Whither Movie Studios This Upfront Market -- And In The Coming Years?

Where are the movie studios this upfront market?

Typically these companies are first to get in on the ground floor for the new season. They need premium positions for their movies -- especially in the key holiday and summer time periods. Networks always like grabbing movie media dollars first (as well as automotive dollars). All this sets the bar nice and high for other advertisers to follow.

But maybe there are some changes afoot.

Nielsen Monitor-Plus says media spending was $3.4 billion in 2007, compared with $3.5 billion in 2006.  The biggest component of this media spending -- network television -- was at $1.09 billion in 2007, down a bit from the $1.13 billion the previous year.

According to one studio marketing executive, studios are on a "diet." To be fair, this has been said before. Then the next big action-adventure movie running a prime holiday or summer period - say, "Iron Man 3" or "Indiana Jones: The Search For 1940s Religious Chic" -- lifts movie media dollars to new levels.

Many movie marketing executives believe the dynamics of the $30 million to $40 million average spend on an individual wide-release theatrical film has to change.

Some Internet executives believe, for example, that the $1 million or so that is spent on Internet media per movie is way too little. They think that many more millions need to be spent, especially when studios, more often than not, are targeting young males. And the Internet is where those young movie-goers live much of the time.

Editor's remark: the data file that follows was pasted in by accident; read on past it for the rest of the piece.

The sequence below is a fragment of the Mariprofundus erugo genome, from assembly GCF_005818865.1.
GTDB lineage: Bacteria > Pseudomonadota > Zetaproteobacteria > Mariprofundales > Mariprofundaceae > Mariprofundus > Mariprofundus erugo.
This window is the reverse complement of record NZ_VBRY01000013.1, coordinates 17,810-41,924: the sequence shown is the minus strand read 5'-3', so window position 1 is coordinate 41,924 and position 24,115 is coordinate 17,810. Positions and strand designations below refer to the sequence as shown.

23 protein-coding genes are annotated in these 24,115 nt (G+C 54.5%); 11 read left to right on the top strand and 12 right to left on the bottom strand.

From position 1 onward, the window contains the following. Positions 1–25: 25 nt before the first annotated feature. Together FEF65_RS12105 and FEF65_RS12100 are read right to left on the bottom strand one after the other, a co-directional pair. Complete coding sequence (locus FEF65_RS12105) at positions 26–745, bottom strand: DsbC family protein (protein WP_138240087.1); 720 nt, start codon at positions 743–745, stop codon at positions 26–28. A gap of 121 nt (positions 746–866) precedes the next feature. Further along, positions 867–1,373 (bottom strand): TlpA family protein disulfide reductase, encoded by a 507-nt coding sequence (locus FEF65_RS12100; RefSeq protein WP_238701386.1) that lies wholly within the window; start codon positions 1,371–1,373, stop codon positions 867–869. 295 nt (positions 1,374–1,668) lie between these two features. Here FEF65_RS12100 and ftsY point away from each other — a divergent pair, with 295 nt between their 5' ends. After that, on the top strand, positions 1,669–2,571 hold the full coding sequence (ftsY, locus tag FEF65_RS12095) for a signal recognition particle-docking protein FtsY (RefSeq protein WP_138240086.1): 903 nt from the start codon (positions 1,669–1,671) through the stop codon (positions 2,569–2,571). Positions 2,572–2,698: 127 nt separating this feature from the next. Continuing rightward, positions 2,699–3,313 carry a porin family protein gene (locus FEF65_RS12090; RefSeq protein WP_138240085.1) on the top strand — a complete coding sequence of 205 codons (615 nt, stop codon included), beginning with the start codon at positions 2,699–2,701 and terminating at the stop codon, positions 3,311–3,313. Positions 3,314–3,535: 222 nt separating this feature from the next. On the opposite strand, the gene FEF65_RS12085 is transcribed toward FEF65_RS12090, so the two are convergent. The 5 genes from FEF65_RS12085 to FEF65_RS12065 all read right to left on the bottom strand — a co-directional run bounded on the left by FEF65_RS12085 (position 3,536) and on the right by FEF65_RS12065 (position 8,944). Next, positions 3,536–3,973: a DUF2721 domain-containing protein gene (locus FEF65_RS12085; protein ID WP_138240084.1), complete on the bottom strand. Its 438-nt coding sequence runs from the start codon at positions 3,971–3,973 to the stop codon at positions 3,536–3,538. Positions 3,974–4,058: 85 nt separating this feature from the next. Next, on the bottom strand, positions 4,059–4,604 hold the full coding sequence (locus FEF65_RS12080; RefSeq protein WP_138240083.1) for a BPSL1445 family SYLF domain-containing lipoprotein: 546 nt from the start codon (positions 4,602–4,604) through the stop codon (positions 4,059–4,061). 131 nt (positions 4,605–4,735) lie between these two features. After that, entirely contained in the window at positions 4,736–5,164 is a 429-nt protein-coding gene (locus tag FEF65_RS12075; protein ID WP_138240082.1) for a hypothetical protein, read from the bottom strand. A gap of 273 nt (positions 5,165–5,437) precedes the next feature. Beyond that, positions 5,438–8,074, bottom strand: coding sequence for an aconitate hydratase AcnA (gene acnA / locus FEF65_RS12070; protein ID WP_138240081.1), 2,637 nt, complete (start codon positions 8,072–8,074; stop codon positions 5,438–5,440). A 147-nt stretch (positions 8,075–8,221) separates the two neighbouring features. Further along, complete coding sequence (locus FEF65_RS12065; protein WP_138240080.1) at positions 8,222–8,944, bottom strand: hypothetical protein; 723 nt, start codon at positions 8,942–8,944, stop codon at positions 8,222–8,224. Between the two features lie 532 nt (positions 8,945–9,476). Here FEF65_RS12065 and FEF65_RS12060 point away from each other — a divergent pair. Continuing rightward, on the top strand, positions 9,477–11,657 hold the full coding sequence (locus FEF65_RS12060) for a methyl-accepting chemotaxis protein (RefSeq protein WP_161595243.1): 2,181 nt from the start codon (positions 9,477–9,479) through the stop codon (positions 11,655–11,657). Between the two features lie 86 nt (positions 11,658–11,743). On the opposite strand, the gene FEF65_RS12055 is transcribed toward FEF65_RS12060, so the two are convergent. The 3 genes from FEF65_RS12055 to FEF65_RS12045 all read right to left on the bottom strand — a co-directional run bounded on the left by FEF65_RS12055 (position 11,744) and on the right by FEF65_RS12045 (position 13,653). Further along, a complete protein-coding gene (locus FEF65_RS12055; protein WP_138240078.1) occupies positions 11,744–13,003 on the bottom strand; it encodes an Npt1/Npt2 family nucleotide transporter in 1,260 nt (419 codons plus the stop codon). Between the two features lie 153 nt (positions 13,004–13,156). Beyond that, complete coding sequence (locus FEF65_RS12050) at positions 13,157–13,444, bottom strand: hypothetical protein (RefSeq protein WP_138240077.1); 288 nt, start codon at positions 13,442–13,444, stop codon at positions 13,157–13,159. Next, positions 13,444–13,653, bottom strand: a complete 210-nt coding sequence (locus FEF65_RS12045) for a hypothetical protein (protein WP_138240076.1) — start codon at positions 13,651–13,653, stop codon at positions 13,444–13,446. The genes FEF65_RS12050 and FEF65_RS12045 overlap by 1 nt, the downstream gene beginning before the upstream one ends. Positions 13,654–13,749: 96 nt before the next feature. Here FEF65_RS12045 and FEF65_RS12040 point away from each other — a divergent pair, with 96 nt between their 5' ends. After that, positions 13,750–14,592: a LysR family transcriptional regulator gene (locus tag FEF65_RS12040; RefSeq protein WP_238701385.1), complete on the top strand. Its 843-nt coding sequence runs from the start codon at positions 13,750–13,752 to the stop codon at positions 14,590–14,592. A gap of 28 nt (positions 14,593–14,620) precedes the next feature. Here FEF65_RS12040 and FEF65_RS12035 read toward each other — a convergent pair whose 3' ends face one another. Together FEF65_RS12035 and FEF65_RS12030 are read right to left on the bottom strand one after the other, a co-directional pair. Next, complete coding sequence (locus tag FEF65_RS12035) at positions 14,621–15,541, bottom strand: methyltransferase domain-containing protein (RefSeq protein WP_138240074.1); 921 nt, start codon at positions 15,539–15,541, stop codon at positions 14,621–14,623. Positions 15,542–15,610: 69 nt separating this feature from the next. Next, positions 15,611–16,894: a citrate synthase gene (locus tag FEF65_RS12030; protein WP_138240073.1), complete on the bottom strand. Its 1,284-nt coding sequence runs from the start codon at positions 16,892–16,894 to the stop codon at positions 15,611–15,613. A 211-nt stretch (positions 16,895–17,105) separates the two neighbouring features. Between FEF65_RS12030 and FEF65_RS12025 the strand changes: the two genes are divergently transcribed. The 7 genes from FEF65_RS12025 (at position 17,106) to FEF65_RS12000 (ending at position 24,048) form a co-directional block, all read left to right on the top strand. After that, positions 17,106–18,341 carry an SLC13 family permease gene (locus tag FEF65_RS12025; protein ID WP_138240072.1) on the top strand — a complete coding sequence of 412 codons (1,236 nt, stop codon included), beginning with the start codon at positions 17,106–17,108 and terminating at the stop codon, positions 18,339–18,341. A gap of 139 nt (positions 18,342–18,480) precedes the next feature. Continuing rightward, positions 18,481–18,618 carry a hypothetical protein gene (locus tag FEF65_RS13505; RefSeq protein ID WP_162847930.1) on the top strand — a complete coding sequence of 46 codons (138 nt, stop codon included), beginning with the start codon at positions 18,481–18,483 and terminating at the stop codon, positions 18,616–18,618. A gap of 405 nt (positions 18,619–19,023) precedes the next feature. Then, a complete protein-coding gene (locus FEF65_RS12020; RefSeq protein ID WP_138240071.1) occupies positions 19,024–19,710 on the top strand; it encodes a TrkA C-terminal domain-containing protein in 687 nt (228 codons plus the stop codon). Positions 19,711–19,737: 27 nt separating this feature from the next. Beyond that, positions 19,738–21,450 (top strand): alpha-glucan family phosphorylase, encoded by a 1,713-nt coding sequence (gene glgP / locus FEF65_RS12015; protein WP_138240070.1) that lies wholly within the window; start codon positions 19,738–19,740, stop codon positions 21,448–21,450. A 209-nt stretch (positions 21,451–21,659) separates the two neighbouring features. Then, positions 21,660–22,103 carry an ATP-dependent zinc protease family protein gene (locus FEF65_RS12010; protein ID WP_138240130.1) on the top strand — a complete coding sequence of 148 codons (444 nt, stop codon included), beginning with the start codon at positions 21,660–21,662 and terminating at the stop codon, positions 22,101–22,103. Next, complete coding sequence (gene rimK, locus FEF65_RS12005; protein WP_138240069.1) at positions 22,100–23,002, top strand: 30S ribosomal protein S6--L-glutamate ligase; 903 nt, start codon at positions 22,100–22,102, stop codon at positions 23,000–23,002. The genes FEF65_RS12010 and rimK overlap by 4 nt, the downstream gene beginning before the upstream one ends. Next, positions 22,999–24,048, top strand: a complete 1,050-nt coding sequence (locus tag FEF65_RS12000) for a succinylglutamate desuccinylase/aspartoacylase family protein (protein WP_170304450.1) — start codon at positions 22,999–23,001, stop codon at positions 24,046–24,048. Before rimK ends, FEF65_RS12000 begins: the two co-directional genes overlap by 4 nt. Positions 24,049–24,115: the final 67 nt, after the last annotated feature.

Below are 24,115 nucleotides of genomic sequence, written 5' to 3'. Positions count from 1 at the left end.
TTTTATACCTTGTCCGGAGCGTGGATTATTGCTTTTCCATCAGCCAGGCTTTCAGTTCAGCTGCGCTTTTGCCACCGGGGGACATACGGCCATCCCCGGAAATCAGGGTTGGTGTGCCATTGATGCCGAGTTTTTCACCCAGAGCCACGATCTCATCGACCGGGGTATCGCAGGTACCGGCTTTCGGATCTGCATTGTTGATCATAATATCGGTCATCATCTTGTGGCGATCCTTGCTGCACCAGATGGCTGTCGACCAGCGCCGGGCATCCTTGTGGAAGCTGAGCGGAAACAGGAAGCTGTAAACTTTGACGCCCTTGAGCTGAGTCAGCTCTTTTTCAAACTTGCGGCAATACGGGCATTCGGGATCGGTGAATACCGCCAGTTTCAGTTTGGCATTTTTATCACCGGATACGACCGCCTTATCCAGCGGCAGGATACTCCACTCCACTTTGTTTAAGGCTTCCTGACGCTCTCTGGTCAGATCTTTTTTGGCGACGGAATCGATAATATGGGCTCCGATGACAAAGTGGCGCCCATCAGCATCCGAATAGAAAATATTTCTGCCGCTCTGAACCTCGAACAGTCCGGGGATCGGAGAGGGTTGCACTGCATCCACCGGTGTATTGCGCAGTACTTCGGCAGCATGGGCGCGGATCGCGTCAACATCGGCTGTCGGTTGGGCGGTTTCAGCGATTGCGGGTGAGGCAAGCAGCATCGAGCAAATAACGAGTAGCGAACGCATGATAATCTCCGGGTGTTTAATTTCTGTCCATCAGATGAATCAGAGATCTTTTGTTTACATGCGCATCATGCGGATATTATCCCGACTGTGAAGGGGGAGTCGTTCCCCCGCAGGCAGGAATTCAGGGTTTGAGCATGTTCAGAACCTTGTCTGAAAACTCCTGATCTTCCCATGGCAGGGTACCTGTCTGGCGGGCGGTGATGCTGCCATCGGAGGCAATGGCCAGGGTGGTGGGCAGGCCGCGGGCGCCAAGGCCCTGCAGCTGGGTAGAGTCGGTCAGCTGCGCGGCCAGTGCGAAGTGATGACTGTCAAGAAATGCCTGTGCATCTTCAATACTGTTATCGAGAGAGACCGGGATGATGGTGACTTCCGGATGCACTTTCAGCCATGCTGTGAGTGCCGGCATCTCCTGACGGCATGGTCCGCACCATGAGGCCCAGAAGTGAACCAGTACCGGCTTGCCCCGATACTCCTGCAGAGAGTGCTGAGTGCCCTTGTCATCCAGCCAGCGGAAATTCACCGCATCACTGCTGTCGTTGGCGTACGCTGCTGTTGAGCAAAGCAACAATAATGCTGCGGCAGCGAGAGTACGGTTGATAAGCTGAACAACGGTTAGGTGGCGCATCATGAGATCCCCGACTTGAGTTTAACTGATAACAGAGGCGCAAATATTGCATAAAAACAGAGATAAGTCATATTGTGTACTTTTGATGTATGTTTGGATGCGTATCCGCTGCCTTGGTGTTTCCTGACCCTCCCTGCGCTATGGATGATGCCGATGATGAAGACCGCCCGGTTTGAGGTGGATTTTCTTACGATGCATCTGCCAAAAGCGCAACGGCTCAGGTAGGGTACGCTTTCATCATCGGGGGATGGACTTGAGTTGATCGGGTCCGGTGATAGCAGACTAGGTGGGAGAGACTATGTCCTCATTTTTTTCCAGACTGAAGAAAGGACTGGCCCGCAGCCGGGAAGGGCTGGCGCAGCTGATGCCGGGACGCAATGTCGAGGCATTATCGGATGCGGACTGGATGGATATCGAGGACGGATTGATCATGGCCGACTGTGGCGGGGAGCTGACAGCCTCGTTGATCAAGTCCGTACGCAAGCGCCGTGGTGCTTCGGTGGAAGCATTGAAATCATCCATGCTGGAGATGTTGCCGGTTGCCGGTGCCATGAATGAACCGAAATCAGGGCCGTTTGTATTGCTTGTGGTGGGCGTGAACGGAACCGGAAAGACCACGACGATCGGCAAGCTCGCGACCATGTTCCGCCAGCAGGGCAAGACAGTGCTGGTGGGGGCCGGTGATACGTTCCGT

TV executives believe video movie trailers still work best on the bigger TV screen, which lends  itself better to trailers' high production values.

Movie companies might find themselves in a better position with TV networks, especially after a year with the new C3 TV metric. Last year there was talk movie commercials would be a key component in the new C3 system -- that movies would figure prominently in commercial pods, specifically taking up those prime "A" positions and possibly driving ratings higher in those commercial breaks.

To date, TV advertising executives aren't making wholesale changes. They still want to give "fair" rotation to national advertisers, meaning everyone gets a chance at the better positions.

This hasn't discouraged movie studios from using TV. For example, cable TV advertising spending grew by around 5% in 2007 over the previous year, to $893.5 million. And while overall marketing dollars are down, a stipulation here is that studios are making fewer movies.

Where are movie studios this upfront? Where they need to be. Not totally out of the picture



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